VSB’s design, unlike that of the proposed expansion, arises from careful study and understanding of La Jolla’s urban form. Its street frontage, museum store, and cafe extend the rhythm of Prospect Street’s lively storefronts, celebrating the museum’s location in the village commercial center and drawing visitors toward the building. At the entrance, visitors then encounter an urbane courtyard that fronts the museum’s Irving Gill-designed Scripps House: it invites them to rest for a moment, enjoy Gill’s architecture, have a coffee, and then enter the museum. This well-loved urban space is now threatened by the museum’s expansion plan. The plan, drawn up by New York-based Selldorf Architects, would tear down much of VSB’s facade as well as their dramatic colonnade—interrupting the urbane rhythm of the street and destroying the courtyard. And it would move the museum’s entry to a formulaic glass lobby that thumbs its nose at Gill’s architecture. Demolishing the colonnade is billed as a way of making the house more visible—but actually, it would prevent visitors from experiencing it in the way Gill intended: from the intimate, pedestrian-scaled space in front of it. And it would destroy the sense of enclosure that VSB created for the adjacent town green formed by a group of surrounding Gill-designed buildings. The new plan is a slap in the face to Gill: to the composition of the group as a whole and in particular to the Scripps House, which without the colonnade would be left looking small and insubstantial, overshadowed by the museum’s later additions.The petition implores the museum to “come up with a plan for expansion that is sensitive and respectful to the village of La Jolla” as well as the VSBA designs and references the recent landmarking of VSBA’s Sainsbury Wing at the National Gallery in London as an appropriate way of acknowledging VSBA’s work in San Diego. For now, MCA’s plans are moving full-steam ahead. The museum has been closed since last year and groundbreaking is scheduled for this fall. The project is fully-entitled and construction documents are currently in development. Worse yet to Scott Brown’s efforts, removal of existing sections has already begun. One of the VSBA-designed pergolas was removed a few weeks ago and was transferred to a new privately-held parklet being planned by the La Jolla Historical Society. Explaining the rationale behind moving the pergola structure, Heath Fox, executive director of the La Jolla Historical Society told AN, “I happen to be a person who appreciates postmodern architecture and envisioned an opportunity to save the VSBA pergolas as a piece of new garden.” Fox added, “The park will add an important piece of history to the neighborhood and will keep the pergola in the Scripps community.”
Today the Frick Collection released a new set of renovation designs by Selldorf Architects that will increase the museum's square footage by ten percent.
The Upper East Side institution faced stiff opposition for the redesign scheme it unveiled in 2015, with critics condemning a six-story building by Davis Brody Bond that would have supplanted the museum's garden on East 70th Street. The new plans preserve the garden, while adding 27,000 square feet of space within the Frick's home, a 1914 Gilded Age mansion designed by Carrère and Hastings.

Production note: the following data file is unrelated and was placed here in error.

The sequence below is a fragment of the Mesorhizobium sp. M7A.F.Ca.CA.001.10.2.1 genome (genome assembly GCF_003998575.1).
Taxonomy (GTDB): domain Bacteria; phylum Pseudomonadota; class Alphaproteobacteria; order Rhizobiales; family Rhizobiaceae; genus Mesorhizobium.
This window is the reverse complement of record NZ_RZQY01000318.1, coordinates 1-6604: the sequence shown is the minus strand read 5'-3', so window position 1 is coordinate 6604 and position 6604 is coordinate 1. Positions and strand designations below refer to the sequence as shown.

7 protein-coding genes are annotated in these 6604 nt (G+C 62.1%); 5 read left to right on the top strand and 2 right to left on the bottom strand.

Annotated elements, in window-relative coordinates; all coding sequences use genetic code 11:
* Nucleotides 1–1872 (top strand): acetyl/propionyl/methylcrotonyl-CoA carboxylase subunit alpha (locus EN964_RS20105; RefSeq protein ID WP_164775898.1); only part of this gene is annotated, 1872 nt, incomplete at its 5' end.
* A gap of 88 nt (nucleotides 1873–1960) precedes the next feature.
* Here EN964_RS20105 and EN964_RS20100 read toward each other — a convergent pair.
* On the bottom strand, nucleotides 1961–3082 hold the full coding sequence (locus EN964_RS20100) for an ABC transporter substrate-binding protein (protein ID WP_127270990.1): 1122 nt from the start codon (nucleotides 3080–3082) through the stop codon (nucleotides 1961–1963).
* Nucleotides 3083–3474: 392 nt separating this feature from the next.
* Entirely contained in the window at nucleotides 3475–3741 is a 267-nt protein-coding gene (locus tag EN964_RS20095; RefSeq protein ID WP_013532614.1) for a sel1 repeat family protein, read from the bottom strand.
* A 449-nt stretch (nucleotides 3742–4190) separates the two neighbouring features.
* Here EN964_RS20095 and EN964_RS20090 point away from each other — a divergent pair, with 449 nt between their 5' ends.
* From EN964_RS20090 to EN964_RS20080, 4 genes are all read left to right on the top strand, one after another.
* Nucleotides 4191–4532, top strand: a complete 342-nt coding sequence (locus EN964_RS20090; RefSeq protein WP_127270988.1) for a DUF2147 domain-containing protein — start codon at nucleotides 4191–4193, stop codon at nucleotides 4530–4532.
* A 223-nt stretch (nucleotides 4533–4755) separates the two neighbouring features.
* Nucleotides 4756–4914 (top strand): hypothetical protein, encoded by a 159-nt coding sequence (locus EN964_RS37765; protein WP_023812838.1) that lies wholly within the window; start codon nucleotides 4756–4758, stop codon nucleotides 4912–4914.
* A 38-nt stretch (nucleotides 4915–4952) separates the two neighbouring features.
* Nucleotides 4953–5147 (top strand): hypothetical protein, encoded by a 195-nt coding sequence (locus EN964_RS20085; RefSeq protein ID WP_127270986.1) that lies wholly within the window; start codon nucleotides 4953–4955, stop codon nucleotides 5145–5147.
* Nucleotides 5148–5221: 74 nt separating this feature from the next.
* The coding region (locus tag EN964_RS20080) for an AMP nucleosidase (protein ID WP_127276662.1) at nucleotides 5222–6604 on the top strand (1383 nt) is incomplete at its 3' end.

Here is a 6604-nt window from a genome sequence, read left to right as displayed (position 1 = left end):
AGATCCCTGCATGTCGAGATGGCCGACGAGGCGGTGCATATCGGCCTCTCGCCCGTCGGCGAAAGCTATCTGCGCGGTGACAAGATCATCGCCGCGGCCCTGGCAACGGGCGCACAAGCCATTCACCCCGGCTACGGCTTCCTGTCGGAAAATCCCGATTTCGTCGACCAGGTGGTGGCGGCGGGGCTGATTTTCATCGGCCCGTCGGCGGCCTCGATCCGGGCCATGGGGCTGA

Instead of looming over the greenery, some of that new space will be underground. The institution is building a 220-seat auditorium under the garden, which was designed by Russell Page, one of the last century's most renowned landscape architects. In concert with the additions, New York garden designer Lynden B. Miller is redoing the greensward to honor Page's original design intent.
Above the ground plane, the tallest addition will sprout in two stories from the building's music room, while the lobby won't rise more than five feet above where it sits now. Another building behind the seven-story library will top out at the library's height. Collectively, these additions should preserve more expansive sightlines into the garden, and add much-needed room for the Frick's growing collection.
“The Frick has always been one of my favorite museums because you get up close to the art and you can respond to the domestic spaces in your own way,” firm principal Annabelle Selldorf told the New York Times. “You’ll be able to come to the museum and do the exact same thing you do today, except that you’ll be able to go up the stairs and see these rooms.”
The museum selected Selldorf Architects to lead the project in December 2016 after a string of failed expansion attempts.
Selldorf is using contextual materials like Indiana limestone to integrate the 27,000 square feet of new programming, exhibition, and reception space into the Frick's existing 60,000 square feet. Her New York firm is removing a circular stair in the reception area, and moving the gift shop up a floor to open up the reception area and improve circulation between the first, second, and lower levels. New York's Beyer Blinder Belle is the executive architect on the project.